Offertory Prayer

Invitation to the Offering
The offering you made last week empowered ministry within our congregation and in response to the needs of our community. It also helped support the work of ministries beyond the local church that reach people who are in desperate need to feel the touch of love and reconciliation. Through the World Service Fund, your church supports a great tradition of United Methodist support for Higher Education. Providing scholarships and loans, a network of college chaplains, and an ongoing relationship with 113 colleges, universities and seminaries that are part of our connection – together we open doors to education for many deserving students. This ministry happens thanks to the generous support of United Methodists like you. I invite you once again to give generously as we worship God through the sharing of our gifts, tithes and offerings.

Learn more about the work of our General Board of Higher Education & Ministry at www.gbhem.org

September 21, 2014 – Fifteenth Sunday after Pentecost/in Kingdomtide
Generous God, you provide for all our needs, if we but put our trust in you. When the Israelites were hungry in the wilderness and began to complain, you gave them bread in the form of manna to eat in the morning, and quail to satisfy their hunger in the evening. You gave just enough, to be consumed with gratitude and trust. Generous God, help us to give with generosity this morning, with gratitude for all we have received from your goodness, and with trust in your faithfulness. We pray in the name of Christ our Savior. Amen. (Exodus 16:2-15)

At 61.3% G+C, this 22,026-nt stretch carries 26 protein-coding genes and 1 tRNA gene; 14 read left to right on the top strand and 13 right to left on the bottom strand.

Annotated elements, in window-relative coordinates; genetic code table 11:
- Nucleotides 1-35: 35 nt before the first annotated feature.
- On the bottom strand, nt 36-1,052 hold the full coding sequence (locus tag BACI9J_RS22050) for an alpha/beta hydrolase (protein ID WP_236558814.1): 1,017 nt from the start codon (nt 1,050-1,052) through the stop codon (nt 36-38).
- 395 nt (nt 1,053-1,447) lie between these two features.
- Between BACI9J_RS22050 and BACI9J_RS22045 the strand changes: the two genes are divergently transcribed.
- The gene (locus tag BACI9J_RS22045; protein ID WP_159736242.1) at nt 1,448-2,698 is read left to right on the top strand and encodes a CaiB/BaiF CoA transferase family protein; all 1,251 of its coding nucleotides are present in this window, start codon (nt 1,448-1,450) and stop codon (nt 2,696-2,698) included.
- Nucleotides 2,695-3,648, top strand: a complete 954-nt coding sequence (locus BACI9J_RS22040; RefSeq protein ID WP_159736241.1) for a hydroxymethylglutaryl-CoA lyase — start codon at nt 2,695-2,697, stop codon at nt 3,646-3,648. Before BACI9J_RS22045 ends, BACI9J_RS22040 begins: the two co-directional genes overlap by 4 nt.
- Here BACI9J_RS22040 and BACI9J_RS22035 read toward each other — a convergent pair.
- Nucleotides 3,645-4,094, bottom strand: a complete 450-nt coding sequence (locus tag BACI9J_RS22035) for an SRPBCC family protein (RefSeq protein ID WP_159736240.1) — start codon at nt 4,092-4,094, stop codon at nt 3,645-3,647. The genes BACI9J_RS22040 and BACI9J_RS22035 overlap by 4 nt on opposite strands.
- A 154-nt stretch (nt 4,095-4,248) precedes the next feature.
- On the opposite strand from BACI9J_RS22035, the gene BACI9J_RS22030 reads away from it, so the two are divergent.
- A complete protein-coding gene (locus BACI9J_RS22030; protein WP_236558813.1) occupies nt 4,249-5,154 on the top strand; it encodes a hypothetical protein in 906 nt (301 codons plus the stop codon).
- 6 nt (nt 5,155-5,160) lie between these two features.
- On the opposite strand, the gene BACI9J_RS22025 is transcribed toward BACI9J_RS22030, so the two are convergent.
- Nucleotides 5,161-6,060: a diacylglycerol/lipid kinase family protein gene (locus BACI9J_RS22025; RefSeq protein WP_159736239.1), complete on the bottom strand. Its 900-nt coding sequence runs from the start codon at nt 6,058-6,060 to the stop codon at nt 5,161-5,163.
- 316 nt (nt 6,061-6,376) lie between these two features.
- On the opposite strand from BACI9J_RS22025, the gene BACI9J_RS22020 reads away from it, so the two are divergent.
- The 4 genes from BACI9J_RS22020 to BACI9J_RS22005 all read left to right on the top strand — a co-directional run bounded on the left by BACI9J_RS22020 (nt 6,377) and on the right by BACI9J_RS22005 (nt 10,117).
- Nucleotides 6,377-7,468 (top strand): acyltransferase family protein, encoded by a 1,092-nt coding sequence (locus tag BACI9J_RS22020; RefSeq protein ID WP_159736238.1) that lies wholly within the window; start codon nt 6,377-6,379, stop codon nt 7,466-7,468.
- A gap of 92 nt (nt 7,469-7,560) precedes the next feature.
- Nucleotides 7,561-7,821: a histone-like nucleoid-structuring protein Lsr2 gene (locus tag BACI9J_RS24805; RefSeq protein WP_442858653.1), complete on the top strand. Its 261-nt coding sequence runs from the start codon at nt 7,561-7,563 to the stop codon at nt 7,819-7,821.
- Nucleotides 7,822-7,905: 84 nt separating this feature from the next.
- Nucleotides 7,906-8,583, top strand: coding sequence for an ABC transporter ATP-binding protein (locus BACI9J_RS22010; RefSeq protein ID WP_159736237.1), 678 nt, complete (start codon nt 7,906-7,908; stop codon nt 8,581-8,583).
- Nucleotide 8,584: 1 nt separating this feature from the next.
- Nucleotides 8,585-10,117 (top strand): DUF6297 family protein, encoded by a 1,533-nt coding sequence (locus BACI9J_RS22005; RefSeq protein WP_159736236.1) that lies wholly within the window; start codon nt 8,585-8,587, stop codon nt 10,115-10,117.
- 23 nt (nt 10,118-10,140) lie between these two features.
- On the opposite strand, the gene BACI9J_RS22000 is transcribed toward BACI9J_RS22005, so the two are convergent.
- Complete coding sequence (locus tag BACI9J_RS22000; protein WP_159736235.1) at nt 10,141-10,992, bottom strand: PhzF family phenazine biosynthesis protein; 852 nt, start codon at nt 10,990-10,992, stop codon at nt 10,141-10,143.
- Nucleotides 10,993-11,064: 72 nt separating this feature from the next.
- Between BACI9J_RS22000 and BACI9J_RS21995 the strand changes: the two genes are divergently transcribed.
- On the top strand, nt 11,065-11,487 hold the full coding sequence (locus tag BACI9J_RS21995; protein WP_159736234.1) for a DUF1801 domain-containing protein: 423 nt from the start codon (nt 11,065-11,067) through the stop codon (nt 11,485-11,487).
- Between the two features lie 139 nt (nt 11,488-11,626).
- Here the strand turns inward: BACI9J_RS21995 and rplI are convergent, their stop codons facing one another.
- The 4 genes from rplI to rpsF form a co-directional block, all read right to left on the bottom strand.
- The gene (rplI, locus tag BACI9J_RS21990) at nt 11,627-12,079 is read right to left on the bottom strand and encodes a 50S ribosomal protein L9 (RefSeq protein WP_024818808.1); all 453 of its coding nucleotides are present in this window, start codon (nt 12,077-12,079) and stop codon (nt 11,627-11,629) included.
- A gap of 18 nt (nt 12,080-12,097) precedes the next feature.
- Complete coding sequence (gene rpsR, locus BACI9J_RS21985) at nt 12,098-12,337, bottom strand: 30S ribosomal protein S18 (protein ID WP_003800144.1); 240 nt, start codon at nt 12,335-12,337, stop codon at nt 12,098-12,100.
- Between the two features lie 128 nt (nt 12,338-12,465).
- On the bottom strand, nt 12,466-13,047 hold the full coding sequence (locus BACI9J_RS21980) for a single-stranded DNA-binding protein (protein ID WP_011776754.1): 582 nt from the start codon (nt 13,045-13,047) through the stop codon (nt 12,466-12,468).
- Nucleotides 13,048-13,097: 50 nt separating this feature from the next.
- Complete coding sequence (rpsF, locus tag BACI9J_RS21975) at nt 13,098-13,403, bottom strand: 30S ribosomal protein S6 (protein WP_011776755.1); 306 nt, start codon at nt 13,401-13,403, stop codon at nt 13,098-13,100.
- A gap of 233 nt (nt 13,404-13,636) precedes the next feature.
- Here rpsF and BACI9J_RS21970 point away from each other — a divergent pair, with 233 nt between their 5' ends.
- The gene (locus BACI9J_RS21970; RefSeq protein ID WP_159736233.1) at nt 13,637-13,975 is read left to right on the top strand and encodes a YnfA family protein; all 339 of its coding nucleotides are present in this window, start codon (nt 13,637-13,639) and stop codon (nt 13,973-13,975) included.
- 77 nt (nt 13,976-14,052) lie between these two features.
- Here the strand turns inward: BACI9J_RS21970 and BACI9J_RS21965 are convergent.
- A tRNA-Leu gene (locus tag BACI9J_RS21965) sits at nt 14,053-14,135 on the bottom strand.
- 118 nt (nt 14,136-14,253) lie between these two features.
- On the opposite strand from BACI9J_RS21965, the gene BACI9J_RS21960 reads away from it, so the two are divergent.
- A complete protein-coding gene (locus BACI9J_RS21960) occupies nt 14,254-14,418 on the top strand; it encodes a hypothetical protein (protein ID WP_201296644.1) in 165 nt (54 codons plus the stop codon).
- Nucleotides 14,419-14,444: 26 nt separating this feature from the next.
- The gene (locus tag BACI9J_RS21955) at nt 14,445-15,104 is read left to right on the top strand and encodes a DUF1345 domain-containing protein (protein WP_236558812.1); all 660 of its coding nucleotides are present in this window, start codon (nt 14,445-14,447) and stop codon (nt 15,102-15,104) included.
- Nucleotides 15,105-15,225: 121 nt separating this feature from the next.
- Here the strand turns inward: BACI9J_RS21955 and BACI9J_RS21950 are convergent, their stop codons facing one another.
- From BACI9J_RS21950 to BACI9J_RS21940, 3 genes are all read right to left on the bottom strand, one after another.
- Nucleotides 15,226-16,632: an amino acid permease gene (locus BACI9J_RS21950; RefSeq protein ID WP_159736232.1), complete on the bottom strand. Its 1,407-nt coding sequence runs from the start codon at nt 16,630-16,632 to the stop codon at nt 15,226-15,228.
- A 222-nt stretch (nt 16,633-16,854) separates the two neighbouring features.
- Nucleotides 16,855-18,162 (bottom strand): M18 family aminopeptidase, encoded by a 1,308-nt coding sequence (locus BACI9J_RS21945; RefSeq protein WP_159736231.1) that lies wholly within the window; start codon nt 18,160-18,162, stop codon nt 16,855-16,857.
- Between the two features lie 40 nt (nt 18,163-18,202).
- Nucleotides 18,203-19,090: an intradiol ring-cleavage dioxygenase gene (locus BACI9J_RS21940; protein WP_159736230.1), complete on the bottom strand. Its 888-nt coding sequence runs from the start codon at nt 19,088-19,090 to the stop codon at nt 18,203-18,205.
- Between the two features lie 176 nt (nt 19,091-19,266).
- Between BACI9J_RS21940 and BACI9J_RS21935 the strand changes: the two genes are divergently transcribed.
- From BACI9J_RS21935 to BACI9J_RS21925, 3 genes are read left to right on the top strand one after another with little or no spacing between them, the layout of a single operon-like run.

"Prayers by Ken Sloan. Copyright General Board of Discipleship. www.GBOD.org Used by permission."

Friday, July 24, 2009

When the King Sins, a Reflection on 2 Samuel 11:1-15

Throughout the books of 1 and 2 Samuel, the story of David combines favorable aspects along with unfavorable aspects. Steven McKenzie discusses what he calls these conflicting versions in his King David, a biography.

This week's reading tells us of one of the unfavorable acts of David.

He has been an ardent warrior, bravely facing mighty foes. And now, while his army is fighting somewhere else, he is lounging at home.

He notices a beautiful woman, Bathsheba, and he desires her.

Bathsheba's husband Uriah is one of the soldiers now at battle.

When Uriah returns, David is not able to trick him into providing an alibi for Bathsheba's pregnancy. David sends him back to battle, to the forefront of the hardest fighting.

We can see in David's sin many echoes in our own time. People who have demonstrated great ability, devotion, and talent to getting to the top then misuse their gifts. They become willing to harm many people.

As you read this story, imagine yourself as each of the characters. As David, what gifts have you benefited from? Have you misused your status? How does a middle-aged person overcome temptation?

As Bathsheba, how do you resist the advances of someone much higher in status to you? To whom can you turn for support?

As Uriah, how do you measure your loyalty to someone you have deservedly respected at times when that person has behaved in such a way that he has damaged that respect?

2 comments:

Gramps said...

It seems helpful for us to put ourselves in the places of the characters. I wonder, though, what realistic options Bathsheba really has. How could one resist the king?

Una Malachica said...

Alone, with no support, she couldn't.